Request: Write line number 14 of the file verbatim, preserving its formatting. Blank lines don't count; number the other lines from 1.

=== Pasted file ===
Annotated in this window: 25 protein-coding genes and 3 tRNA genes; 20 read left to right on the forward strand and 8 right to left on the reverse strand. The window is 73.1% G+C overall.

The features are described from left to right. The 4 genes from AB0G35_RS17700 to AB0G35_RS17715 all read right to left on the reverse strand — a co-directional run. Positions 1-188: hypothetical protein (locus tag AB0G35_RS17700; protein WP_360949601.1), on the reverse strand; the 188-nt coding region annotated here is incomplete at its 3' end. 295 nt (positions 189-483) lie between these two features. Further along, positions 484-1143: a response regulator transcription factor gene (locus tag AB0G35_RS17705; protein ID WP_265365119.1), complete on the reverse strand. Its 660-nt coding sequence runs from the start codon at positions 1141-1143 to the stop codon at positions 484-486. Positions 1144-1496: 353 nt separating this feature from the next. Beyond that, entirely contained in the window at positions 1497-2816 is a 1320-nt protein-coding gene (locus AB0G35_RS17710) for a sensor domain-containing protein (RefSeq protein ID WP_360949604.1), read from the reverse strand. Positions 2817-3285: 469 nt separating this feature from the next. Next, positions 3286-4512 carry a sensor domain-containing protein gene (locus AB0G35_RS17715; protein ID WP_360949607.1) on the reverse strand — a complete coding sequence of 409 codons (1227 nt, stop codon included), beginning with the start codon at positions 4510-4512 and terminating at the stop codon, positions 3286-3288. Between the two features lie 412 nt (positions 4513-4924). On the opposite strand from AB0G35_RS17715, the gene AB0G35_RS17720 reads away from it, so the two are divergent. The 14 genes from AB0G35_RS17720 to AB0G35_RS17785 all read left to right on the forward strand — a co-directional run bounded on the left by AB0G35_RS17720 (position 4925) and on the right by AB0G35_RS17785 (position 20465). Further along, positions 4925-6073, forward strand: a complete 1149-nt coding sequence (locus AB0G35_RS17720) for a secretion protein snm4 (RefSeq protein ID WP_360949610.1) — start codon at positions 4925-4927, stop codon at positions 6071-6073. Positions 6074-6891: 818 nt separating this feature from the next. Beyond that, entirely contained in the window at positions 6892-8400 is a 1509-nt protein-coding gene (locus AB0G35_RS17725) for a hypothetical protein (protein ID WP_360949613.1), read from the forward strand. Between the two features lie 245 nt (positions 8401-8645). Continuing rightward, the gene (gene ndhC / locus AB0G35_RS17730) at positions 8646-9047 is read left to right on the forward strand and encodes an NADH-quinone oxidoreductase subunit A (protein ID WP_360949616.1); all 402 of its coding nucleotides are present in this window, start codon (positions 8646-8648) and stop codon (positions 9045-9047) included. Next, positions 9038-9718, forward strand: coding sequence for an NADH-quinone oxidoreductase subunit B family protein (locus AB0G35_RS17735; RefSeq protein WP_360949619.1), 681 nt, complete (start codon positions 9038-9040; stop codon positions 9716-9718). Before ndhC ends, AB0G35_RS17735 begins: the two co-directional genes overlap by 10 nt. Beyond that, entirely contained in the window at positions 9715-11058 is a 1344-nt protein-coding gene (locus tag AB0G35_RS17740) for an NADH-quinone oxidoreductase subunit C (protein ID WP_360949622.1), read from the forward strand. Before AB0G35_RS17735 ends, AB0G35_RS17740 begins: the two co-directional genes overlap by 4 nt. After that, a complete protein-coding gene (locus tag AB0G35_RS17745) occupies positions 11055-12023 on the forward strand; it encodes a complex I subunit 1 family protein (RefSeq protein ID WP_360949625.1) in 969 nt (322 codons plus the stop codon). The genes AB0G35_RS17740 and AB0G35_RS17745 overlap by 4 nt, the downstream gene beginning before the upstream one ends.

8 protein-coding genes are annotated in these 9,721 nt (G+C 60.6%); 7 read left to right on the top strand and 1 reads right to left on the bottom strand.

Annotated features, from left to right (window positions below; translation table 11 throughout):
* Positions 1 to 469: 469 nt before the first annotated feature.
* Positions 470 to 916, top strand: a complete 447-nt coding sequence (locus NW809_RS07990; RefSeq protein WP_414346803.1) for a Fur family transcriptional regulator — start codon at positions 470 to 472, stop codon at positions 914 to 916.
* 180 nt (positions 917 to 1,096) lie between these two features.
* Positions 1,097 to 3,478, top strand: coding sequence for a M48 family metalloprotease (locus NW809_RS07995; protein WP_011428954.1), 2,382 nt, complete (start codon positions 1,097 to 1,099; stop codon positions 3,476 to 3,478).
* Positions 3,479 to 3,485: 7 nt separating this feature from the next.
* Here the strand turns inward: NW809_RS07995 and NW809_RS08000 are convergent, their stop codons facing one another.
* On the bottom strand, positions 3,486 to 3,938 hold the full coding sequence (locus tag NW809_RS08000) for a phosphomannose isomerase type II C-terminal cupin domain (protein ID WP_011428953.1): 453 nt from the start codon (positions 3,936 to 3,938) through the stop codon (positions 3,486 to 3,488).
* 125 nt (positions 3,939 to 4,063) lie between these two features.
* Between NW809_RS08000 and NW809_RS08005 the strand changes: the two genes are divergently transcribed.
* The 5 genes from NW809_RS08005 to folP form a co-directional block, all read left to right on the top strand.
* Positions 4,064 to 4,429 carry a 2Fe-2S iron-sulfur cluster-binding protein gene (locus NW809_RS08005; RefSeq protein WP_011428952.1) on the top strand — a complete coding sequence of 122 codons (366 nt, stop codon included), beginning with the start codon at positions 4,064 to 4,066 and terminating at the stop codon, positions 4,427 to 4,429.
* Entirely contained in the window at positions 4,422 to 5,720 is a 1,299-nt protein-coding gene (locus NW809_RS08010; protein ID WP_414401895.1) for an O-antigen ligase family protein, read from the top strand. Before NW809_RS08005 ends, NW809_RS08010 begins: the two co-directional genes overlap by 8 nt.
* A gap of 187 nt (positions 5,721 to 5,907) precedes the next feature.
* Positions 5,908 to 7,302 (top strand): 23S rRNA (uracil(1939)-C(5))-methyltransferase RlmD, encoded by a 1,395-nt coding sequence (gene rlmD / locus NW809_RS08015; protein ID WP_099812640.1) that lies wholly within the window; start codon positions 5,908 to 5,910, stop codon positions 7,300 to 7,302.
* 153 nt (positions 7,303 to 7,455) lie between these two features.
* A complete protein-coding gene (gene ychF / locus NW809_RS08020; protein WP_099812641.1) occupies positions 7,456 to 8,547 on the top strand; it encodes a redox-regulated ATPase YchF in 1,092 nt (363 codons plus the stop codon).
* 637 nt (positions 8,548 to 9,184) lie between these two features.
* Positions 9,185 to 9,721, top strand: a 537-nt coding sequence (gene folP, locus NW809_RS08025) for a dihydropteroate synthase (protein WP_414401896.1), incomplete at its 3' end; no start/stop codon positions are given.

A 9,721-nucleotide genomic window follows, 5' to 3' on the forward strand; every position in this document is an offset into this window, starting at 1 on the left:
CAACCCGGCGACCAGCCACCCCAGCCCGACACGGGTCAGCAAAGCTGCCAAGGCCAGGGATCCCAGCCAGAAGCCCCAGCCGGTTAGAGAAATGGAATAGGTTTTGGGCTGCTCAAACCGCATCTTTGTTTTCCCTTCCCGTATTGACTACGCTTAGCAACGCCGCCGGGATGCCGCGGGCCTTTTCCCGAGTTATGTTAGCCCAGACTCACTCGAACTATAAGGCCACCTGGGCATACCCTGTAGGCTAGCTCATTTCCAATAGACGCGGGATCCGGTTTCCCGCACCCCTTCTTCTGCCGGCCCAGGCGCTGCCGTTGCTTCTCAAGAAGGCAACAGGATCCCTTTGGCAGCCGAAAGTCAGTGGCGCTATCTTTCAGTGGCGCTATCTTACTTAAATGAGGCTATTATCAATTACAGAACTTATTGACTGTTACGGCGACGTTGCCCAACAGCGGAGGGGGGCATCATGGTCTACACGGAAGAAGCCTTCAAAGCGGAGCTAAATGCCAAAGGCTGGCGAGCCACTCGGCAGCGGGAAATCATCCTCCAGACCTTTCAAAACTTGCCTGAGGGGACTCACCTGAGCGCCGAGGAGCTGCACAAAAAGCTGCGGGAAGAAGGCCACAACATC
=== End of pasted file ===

* The 5 genes from NW809_RS08005 to folP form a co-directional block, all read left to right on the top strand.